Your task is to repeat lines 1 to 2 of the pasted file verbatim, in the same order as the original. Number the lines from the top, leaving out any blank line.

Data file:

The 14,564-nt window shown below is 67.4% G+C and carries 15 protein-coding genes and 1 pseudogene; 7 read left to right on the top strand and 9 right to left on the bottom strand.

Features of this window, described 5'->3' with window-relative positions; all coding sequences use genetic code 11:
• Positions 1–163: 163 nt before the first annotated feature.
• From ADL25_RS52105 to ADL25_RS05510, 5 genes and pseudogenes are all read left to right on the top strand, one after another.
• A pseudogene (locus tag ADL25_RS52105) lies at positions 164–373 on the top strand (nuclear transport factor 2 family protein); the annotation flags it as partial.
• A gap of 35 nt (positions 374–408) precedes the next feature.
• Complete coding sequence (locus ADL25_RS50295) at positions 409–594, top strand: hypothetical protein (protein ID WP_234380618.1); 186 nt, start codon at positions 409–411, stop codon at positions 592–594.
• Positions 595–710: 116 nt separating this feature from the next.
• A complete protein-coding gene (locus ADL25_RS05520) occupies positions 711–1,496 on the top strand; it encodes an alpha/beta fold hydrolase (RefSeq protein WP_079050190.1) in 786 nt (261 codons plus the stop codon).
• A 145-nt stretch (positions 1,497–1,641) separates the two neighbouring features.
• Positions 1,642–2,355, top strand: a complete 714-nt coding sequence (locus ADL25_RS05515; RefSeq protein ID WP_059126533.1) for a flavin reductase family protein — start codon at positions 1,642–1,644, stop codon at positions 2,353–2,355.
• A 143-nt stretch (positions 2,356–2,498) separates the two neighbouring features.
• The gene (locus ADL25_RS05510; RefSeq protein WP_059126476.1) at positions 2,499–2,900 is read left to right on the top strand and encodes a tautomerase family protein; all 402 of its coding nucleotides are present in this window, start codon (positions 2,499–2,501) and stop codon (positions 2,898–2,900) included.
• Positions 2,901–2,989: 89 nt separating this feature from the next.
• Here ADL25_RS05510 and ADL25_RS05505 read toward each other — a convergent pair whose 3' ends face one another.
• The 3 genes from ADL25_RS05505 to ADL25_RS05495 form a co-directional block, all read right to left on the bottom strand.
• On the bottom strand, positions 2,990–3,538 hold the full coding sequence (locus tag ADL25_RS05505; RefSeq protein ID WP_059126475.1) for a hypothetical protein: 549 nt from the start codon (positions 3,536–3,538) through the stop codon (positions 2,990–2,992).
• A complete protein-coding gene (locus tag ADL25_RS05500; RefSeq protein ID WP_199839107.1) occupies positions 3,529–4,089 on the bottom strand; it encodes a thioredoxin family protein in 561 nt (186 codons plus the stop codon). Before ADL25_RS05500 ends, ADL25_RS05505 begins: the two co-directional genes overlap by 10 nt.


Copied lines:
The 14,564-nt window shown below is 67.4% G+C and carries 15 protein-coding genes and 1 pseudogene; 7 read left to right on the top strand and 9 right to left on the bottom strand.

Features of this window, described 5'->3' with window-relative positions; all coding sequences use genetic code 11: